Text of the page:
Posted to Subscribers on 23 November 2011


Dear Subscribers,

First of all, I would like to wish you a very happy Thanksgiving. Being with those you love can be nurturing. It also reminds us of who and what is important. . . à propos which, I have a link to share.

I think I sent the link to the trailer some time back, but now you have a very, very important film that hopefully you will share with everyone you know, even those who are resistant to the information.

There is a Japanese expression, a little hard to translate. It is used when referring to a sort of impression that a person gives, the feeling that exudes from him. In this case, Foster Gamble is a comfortable host of a mixture of wonderful perceptions and possibilities as well as some hard facts that we ignore at our peril.

I will steal a little of his thunder because the film is over two hours long and most people might need to be prodded a bit to watch it.

It opens with a discussion of energy, as in universal energy and planetary energy and individual energy and the energy in the atom. Of course, to corroborate his thesis, he has to interview our video friend Nassim Haramein. There are also clips with Buckminster Fuller and snippets from Tesla on up to the present. The idea is that energy is ubiquitous, can be harnessed, and that when we accept free energy, everyone will be able to have water, to grow food, and to thrive. It will however render obsolete the huge industries that currently plunder for resources and destablize lives because of their obsession with power and the conviction that to retain power, control is necessary.

Gamble also interviews Stephen Greer and a number of other UFOlogists who explain that the suppression of information about alien visitation is directly connected to technology and free energy. If existence of such visitors can be denied, then the technology that allows for long distance travel without refueling can be delayed and the reign of the elite can continue. However, this is predicated on the myth that there is not enough for everyone.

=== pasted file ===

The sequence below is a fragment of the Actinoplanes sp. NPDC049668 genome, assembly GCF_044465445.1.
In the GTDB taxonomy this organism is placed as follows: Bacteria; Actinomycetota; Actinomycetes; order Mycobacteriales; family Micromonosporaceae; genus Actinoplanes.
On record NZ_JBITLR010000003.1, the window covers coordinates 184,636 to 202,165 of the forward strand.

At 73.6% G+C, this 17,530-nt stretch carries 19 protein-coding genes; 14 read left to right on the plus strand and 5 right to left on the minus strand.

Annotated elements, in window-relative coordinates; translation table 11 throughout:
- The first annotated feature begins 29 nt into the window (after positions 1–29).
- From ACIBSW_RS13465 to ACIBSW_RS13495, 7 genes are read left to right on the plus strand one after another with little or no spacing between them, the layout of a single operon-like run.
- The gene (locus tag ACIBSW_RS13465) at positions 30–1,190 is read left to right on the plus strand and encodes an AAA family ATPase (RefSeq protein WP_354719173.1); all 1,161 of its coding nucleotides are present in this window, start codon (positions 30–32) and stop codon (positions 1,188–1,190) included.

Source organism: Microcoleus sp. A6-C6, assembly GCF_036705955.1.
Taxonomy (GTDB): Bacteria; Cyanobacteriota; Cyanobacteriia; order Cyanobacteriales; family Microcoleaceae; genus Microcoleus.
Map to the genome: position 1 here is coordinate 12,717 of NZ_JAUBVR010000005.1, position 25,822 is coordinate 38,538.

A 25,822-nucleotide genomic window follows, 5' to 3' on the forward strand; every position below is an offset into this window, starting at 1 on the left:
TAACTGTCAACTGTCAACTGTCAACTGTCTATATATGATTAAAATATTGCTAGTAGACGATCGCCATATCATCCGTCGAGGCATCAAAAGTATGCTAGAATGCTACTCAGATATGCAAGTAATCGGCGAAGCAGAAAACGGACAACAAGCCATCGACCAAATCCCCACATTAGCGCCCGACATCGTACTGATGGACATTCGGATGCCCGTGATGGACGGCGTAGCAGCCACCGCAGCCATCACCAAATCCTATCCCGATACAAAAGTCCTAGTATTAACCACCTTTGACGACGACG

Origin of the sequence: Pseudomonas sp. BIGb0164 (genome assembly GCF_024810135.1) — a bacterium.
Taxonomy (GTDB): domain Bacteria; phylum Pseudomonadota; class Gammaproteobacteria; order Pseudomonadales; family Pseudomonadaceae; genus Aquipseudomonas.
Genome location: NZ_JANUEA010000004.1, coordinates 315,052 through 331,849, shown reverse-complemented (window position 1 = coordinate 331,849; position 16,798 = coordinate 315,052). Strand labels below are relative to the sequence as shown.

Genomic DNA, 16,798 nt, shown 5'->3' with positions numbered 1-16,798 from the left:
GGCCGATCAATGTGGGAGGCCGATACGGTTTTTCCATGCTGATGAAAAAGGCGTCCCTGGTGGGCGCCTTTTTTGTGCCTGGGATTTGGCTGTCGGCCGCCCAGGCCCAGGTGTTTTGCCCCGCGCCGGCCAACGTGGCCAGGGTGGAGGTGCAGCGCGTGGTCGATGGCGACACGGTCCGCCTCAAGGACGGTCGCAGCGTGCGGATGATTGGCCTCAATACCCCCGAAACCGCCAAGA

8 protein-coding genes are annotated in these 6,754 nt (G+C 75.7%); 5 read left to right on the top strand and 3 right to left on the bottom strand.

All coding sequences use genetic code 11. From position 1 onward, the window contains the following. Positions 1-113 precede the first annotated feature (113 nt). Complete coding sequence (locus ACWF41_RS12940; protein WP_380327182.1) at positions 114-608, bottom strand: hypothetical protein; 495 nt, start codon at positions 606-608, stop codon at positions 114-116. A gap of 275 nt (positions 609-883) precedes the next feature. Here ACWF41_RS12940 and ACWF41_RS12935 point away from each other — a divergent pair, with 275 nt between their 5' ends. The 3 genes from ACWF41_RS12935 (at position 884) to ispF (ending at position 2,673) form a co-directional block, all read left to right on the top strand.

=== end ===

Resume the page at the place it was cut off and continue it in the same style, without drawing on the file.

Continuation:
There is a follow the money odyssey, nothing new here except the calm manner of our host. He interviews many of my heroes and heroines, including one of my long-term favorites Vandana Shiva who is becoming increasingly skilled in hitting nails on the head and inspiring action. In this instance, she explains the enslavement and insanity of an agricultural system in which saving seeds becomes a crime, an infringement of intellectual property.

Gamble makes a noble contribution here in that his film is apparently free and he is not even suggesting that donations would be welcome. Well he is an heir to Proctor and Gamble so perhaps this would not be tasteful and the man really does have wonderful style. However, I did not even see a copyright notice so this is apparently a gift.

As Gamble follows the money, he also exposes the long history of persecution of anything and everything that could compete with the flow of money to the top of the pyramid. This, of course, is a shameful chapter of Earth history, but he tells the story without the vociferous markups that people such as myself sometimes use.

I don't think I have to say too much more to get you to watch this film. It will not be comfortable in places but he manages to avoid getting stuck so we end with a plan for happiness in which everyone thrives, to be carried out in three very simple phases. He uses all the buzz words that are important, such as integrity, fairness, individual rights and we see images of Gandhi and King. He did not mention Ron Paul but he discussed the theories of Ludwig von Mises who has inspired much of Dr. Paul's economic thinking. I found his excerpts succinct and interesting because when we consider the era in which von Mises was evolving his concepts of a just economy, we realize that he was bucking the Nazi reign of terror.

Both Gamble and his wife help viewers to deal with their fear of what others would think when talking about issues that could be controversial. His views are based on learning to function from the core self rather than in response to opinion and he challenges the sanity of conformity, but softly because he really does have nice style. The film and the web site they have built to support the objectives of the film do warrant several hours of your time.

Here is an interview:



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